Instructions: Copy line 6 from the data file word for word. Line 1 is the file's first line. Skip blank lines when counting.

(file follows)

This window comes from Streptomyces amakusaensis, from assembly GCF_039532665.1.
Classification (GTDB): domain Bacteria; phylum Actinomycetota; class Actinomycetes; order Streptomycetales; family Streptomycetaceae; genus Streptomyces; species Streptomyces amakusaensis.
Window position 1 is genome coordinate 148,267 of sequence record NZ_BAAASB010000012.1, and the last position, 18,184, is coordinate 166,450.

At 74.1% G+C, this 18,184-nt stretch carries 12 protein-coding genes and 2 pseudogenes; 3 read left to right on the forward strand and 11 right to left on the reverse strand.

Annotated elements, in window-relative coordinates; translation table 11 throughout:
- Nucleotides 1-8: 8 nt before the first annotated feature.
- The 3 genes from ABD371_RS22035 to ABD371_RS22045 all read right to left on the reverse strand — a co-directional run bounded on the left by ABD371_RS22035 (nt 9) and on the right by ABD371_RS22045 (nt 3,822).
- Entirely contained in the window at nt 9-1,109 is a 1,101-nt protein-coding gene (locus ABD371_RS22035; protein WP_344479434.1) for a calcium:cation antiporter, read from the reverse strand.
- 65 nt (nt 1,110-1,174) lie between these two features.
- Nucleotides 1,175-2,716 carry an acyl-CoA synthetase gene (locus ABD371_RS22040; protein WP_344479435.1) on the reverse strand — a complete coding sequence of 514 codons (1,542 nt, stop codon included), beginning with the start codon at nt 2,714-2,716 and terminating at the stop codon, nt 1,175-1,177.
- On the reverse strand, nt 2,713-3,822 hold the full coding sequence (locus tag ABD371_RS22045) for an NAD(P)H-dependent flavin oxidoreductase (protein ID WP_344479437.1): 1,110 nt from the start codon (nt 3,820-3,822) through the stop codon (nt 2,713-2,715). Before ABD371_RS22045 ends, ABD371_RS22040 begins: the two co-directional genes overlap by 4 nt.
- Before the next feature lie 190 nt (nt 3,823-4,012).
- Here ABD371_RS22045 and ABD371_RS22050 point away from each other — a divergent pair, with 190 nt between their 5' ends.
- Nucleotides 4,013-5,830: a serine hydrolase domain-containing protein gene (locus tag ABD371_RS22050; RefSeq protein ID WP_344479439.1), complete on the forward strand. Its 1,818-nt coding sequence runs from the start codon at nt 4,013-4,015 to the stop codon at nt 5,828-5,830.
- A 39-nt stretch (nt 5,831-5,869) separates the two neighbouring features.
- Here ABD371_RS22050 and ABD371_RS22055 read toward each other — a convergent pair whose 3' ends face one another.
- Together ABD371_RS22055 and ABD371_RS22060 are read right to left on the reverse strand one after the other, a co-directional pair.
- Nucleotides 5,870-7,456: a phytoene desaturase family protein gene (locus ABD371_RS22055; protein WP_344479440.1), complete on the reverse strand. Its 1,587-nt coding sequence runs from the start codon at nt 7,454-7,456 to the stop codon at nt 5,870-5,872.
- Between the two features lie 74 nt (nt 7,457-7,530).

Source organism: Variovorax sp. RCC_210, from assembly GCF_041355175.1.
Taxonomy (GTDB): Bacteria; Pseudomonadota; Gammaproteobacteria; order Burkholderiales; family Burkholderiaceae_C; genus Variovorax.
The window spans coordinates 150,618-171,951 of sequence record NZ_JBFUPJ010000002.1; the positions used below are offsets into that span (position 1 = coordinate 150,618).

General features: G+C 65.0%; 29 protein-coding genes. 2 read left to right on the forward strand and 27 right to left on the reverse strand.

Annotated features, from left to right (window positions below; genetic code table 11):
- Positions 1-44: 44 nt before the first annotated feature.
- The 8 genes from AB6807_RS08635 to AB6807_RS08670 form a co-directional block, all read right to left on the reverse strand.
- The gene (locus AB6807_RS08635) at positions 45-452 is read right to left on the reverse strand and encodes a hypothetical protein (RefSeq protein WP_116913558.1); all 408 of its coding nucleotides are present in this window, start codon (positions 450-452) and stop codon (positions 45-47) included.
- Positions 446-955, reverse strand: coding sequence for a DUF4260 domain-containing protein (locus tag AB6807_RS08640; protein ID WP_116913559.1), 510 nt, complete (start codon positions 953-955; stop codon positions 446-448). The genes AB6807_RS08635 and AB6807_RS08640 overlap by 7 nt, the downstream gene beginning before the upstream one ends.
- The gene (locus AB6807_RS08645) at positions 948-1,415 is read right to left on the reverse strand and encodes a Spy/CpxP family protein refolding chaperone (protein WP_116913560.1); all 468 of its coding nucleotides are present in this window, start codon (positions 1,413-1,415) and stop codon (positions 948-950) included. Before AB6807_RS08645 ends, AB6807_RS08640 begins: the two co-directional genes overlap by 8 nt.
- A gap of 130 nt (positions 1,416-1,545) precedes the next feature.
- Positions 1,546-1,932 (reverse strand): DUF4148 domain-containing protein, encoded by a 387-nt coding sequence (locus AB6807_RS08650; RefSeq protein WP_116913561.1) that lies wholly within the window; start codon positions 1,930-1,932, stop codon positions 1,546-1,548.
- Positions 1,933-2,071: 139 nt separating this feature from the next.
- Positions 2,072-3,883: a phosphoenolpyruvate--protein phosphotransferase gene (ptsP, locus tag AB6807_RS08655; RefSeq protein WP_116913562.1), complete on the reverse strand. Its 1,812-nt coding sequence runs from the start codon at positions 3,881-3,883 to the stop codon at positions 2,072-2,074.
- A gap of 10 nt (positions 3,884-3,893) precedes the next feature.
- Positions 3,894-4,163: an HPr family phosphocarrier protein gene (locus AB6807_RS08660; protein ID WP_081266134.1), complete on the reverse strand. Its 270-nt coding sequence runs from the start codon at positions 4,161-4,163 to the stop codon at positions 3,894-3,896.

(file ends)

- Nucleotides 1-8: 8 nt before the first annotated feature.